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Dillard v. Edmonds

United States District Court, W.D. Virginia, Roanoke Division

September 26, 2017

TYRONE DEON DILLARD, Petitioner,
v.
LARRY T. EDMONDS, Respondent.

          MEMORANDUM OPINION

          HON. JACKSON L. KISER SENIOR UNITED STATES DISTRICT JUDGE

Tyrone Deon Dillard, a Virginia inmate proceeding pro se, filed a petition for a writ of habeas corpus, pursuant to 28 U.S.C. § 2254, challenging the validity of his confinement on a judgment in the Appomattox County Circuit Court for possession of cocaine with the intent to distribute as a third or subsequent offense. Respondent filed a motion to dismiss, and Dillard responded, [1] making the matter ripe for disposition. After review of the record, I grant the motion to dismiss and dismiss the petition.

         I. Procedural History

         Dillard pleaded guilty to possession of cocaine with the intent to distribute as a third or subsequent offense, and on January 16, 2014, the trial court entered final judgment, sentencing him to ten-and-a-half years in prison. Dillard filed a motion to reconsider in the circuit court, but did not appeal.

         On November 5, 2014, Dillard filed a state habeas petition in the circuit court; the court denied his petition on August 19, 2015. On December 8, 2015, Dillard appealed to the Supreme Court of Virginia, but the court dismissed his appeal on June 3, 2016, for failure to timely file the notice of appeal under Va. Sup. Ct. R. 5:9(a), and because Dillard's assignments of error were insufficient under Va. Sup. Ct. R. 5:17(c)(1)(iii). On October 7, 2016, the Supreme Court of Virginia denied Dillard's petition for rehearing because it was also untimely filed.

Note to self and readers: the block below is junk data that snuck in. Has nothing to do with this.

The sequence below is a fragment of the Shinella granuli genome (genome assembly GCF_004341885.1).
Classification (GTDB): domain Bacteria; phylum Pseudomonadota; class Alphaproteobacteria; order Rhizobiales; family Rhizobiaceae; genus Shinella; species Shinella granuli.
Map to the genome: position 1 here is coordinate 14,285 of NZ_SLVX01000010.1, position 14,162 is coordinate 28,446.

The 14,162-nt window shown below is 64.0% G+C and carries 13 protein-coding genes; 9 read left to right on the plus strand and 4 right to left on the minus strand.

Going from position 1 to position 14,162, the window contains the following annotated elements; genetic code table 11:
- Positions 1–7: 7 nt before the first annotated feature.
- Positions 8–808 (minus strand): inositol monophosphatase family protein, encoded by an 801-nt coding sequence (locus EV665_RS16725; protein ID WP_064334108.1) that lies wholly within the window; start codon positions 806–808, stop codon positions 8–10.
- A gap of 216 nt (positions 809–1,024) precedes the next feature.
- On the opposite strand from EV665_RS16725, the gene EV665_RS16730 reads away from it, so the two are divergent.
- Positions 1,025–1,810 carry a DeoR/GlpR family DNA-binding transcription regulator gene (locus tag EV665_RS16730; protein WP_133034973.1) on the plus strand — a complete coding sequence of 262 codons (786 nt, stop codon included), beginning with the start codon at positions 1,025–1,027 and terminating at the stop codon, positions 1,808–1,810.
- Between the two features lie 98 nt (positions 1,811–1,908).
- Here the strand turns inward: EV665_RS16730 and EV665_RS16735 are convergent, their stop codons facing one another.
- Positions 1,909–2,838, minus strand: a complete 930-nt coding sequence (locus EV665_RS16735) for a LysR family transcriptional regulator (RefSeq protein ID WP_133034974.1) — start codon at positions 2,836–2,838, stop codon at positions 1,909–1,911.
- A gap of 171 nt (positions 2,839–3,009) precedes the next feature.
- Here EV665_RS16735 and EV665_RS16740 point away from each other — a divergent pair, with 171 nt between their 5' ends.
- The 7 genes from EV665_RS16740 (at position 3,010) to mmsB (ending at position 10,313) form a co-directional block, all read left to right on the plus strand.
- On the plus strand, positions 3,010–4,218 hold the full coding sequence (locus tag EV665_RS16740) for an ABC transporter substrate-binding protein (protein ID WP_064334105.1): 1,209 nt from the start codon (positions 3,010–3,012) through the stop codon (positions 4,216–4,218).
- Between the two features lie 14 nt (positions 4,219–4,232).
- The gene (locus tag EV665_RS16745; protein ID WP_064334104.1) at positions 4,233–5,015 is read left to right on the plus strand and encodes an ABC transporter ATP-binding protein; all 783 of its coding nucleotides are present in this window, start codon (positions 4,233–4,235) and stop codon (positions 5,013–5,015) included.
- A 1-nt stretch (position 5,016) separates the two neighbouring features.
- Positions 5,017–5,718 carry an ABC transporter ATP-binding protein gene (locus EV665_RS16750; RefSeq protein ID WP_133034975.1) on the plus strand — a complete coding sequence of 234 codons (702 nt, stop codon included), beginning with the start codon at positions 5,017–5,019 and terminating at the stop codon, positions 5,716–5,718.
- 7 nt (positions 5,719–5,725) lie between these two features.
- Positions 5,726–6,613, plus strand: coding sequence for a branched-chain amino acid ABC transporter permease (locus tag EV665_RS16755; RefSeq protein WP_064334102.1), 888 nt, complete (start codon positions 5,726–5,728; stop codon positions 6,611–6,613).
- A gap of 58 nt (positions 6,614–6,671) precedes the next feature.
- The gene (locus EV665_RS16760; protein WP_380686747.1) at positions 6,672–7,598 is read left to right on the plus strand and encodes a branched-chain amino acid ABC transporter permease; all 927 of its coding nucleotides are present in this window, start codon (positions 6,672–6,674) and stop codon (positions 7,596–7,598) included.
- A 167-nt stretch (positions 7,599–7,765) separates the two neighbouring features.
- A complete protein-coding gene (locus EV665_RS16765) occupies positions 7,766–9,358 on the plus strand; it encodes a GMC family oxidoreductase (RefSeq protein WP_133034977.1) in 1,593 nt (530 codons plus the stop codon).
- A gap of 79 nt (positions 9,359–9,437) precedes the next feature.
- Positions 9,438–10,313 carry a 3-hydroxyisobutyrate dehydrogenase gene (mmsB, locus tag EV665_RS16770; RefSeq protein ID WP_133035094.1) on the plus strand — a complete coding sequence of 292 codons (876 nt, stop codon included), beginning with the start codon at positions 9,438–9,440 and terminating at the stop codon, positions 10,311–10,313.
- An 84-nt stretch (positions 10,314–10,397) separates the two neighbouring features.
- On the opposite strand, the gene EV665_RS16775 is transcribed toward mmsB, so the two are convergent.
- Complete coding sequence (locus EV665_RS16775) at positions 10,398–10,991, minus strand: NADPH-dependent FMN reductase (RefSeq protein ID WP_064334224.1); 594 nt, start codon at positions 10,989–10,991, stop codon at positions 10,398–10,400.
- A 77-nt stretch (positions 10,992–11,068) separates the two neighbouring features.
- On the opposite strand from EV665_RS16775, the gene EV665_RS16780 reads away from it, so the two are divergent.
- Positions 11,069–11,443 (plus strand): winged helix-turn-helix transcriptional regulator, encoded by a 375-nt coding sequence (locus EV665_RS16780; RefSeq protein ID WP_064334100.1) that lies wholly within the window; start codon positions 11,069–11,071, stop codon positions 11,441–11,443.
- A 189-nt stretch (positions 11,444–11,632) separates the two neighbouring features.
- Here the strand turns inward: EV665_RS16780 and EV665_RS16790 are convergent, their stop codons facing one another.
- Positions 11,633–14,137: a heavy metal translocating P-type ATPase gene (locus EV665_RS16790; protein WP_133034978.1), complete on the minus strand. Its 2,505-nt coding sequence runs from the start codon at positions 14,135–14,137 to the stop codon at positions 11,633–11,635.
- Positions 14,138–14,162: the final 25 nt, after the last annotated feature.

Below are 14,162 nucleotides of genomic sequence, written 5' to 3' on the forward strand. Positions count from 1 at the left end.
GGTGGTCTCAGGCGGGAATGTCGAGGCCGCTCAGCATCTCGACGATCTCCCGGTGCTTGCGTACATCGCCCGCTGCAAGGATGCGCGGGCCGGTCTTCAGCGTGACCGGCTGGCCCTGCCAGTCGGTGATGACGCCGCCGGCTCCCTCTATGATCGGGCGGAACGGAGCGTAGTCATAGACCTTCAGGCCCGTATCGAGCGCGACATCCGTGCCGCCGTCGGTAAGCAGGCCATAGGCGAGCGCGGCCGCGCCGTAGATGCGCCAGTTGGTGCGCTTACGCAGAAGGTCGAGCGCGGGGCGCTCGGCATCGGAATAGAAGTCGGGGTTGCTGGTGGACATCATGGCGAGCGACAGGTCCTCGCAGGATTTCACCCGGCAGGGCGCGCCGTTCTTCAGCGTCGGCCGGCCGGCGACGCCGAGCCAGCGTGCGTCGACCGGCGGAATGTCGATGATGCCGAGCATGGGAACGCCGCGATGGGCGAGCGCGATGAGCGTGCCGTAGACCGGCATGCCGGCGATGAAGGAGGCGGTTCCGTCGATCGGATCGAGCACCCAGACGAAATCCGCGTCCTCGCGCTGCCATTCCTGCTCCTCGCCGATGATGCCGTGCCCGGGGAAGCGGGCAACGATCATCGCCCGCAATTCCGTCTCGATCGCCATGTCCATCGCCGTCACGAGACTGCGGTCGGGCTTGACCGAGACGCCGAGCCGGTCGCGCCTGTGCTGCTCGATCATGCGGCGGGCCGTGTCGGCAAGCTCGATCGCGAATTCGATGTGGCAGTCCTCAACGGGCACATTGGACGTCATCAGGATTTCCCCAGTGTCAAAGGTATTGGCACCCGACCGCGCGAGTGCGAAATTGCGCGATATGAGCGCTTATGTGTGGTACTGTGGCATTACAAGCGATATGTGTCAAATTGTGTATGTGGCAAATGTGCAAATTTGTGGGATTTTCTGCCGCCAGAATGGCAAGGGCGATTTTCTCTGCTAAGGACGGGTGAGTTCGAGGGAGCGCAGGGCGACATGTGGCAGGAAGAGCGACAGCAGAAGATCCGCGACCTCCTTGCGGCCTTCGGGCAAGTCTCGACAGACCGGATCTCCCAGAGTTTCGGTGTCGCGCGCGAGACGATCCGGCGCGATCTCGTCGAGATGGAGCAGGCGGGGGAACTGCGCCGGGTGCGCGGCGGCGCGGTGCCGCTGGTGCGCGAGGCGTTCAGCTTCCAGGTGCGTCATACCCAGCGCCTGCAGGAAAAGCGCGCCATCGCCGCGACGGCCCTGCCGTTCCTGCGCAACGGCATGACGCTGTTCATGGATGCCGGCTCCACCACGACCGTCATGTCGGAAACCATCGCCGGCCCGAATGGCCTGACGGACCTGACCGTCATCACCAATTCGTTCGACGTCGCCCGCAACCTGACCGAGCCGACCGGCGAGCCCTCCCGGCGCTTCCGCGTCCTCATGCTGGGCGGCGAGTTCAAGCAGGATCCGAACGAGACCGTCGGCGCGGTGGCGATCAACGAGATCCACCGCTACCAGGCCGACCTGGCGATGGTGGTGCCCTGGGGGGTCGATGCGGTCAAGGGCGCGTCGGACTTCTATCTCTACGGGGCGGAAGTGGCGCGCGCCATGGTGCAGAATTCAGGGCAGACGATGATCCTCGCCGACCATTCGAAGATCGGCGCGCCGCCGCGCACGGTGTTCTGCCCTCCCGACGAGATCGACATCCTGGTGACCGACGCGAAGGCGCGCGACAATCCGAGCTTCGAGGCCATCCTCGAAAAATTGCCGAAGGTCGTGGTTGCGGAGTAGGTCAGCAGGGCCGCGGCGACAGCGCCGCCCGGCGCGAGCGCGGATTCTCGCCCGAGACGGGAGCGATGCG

II. Claims

         On September 19, 2016, Dillard filed the current petition, alleging that trial counsel was ineffective for:

1. Failing to advise and act on a plea offer; and
2. Failing to advise Dillard of the charge and sentencing range to which he was pleading guilty.

         III. Time-Bar

         Dillard's claims are time-barred. Under the Anti-terrorism Effective Death Penalty Act (AEDPA), a one-year period of limitation for federal habeas corpus runs from the latest of:

(A) the date on which the judgment became final by the conclusion of direct review or the expiration of the time for seeking such review;
(B) the date on which the impediment to filing an application created by State action in violation of the Constitution or laws of the United States is removed, if the applicant was prevented from filing by such State action;
(C) the date on which the constitutional right asserted was initially recognized by the Supreme Court, if the right has been newly recognized by the Supreme Court and made ...

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